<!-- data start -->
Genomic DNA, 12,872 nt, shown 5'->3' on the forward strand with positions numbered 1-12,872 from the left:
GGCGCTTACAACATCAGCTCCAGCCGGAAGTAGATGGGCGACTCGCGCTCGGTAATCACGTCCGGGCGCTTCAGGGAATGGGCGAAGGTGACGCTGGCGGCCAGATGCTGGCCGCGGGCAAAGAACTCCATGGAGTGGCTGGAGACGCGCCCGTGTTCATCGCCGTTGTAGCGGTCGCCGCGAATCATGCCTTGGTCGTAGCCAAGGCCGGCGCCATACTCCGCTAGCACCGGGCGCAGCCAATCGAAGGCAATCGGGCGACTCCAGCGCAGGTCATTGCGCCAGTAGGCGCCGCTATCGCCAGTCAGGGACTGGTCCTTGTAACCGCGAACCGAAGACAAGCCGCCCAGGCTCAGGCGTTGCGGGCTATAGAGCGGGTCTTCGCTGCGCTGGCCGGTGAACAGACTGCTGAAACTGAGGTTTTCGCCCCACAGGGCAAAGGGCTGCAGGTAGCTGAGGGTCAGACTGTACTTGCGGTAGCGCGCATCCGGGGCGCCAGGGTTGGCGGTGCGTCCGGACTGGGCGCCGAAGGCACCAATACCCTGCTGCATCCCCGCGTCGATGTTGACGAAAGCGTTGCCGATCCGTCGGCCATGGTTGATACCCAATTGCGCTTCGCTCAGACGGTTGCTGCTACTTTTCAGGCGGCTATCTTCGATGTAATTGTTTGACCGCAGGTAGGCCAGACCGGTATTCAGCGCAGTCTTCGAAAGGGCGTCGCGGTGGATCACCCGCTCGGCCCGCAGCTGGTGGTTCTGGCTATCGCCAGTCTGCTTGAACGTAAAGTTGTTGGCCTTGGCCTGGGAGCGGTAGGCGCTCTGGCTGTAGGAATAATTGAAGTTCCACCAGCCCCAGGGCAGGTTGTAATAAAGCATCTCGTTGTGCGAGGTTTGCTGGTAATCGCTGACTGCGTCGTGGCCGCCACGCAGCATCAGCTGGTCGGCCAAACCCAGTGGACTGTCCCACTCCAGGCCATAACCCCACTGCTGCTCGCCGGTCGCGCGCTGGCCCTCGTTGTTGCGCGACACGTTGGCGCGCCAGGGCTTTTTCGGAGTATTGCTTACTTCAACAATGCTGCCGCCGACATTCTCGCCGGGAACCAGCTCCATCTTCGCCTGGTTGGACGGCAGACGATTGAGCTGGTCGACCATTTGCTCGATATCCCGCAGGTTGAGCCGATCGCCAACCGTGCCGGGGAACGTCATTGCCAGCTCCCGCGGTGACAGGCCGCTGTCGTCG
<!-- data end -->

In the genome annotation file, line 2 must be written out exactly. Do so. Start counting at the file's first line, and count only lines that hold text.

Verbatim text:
GGCGCTTACAACATCAGCTCCAGCCGGAAGTAGATGGGCGACTCGCGCTCGGTAATCACGTCCGGGCGCTTCAGGGAATGGGCGAAGGTGACGCTGGCGGCCAGATGCTGGCCGCGGGCAAAGAACTCCATGGAGTGGCTGGAGACGCGCCCGTGTTCATCGCCGTTGTAGCGGTCGCCGCGAATCATGCCTTGGTCGTAGCCAAGGCCGGCGCCATACTCCGCTAGCACCGGGCGCAGCCAATCGAAGGCAATCGGGCGACTCCAGCGCAGGTCATTGCGCCAGTAGGCGCCGCTATCGCCAGTCAGGGACTGGTCCTTGTAACCGCGAACCGAAGACAAGCCGCCCAGGCTCAGGCGTTGCGGGCTATAGAGCGGGTCTTCGCTGCGCTGGCCGGTGAACAGACTGCTGAAACTGAGGTTTTCGCCCCACAGGGCAAAGGGCTGCAGGTAGCTGAGGGTCAGACTGTACTTGCGGTAGCGCGCATCCGGGGCGCCAGGGTTGGCGGTGCGTCCGGACTGGGCGCCGAAGGCACCAATACCCTGCTGCATCCCCGCGTCGATGTTGACGAAAGCGTTGCCGATCCGTCGGCCATGGTTGATACCCAATTGCGCTTCGCTCAGACGGTTGCTGCTACTTTTCAGGCGGCTATCTTCGATGTAATTGTTTGACCGCAGGTAGGCCAGACCGGTATTCAGCGCAGTCTTCGAAAGGGCGTCGCGGTGGATCACCCGCTCGGCCCGCAGCTGGTGGTTCTGGCTATCGCCAGTCTGCTTGAACGTAAAGTTGTTGGCCTTGGCCTGGGAGCGGTAGGCGCTCTGGCTGTAGGAATAATTGAAGTTCCACCAGCCCCAGGGCAGGTTGTAATAAAGCATCTCGTTGTGCGAGGTTTGCTGGTAATCGCTGACTGCGTCGTGGCCGCCACGCAGCATCAGCTGGTCGGCCAAACCCAGTGGACTGTCCCACTCCAGGCCATAACCCCACTGCTGCTCGCCGGTCGCGCGCTGGCCCTCGTTGTTGCGCGACACGTTGGCGCGCCAGGGCTTTTTCGGAGTATTGCTTACTTCAACAATGCTGCCGCCGACATTCTCGCCGGGAACCAGCTCCATCTTCGCCTGGTTGGACGGCAGACGATTGAGCTGGTCGACCATTTGCTCGATATCCCGCAGGTTGAGCCGATCGCCAACCGTGCCGGGGAACGTCATTGCCAGCTCCCGCGGTGACAGGCCGCTGTCGTCG